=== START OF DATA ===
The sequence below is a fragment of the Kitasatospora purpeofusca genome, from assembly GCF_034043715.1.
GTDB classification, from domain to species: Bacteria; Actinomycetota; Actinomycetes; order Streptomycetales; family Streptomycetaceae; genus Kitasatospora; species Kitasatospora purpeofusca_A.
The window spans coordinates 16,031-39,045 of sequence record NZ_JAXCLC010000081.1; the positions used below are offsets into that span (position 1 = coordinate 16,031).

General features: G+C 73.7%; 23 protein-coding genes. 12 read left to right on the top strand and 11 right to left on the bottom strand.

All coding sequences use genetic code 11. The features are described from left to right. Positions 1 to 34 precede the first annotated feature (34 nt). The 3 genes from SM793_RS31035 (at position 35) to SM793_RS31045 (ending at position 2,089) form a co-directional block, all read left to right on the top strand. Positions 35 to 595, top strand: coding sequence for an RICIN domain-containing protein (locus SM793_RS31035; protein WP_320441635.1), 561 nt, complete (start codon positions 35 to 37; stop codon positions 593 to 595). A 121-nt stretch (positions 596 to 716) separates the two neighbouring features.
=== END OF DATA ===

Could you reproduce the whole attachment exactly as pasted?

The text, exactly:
The sequence below is a fragment of the Kitasatospora purpeofusca genome, from assembly GCF_034043715.1.
GTDB classification, from domain to species: Bacteria; Actinomycetota; Actinomycetes; order Streptomycetales; family Streptomycetaceae; genus Kitasatospora; species Kitasatospora purpeofusca_A.
The window spans coordinates 16,031-39,045 of sequence record NZ_JAXCLC010000081.1; the positions used below are offsets into that span (position 1 = coordinate 16,031).

General features: G+C 73.7%; 23 protein-coding genes. 12 read left to right on the top strand and 11 right to left on the bottom strand.

All coding sequences use genetic code 11. The features are described from left to right. Positions 1 to 34 precede the first annotated feature (34 nt). The 3 genes from SM793_RS31035 (at position 35) to SM793_RS31045 (ending at position 2,089) form a co-directional block, all read left to right on the top strand. Positions 35 to 595, top strand: coding sequence for an RICIN domain-containing protein (locus SM793_RS31035; protein WP_320441635.1), 561 nt, complete (start codon positions 35 to 37; stop codon positions 593 to 595). A 121-nt stretch (positions 596 to 716) separates the two neighbouring features.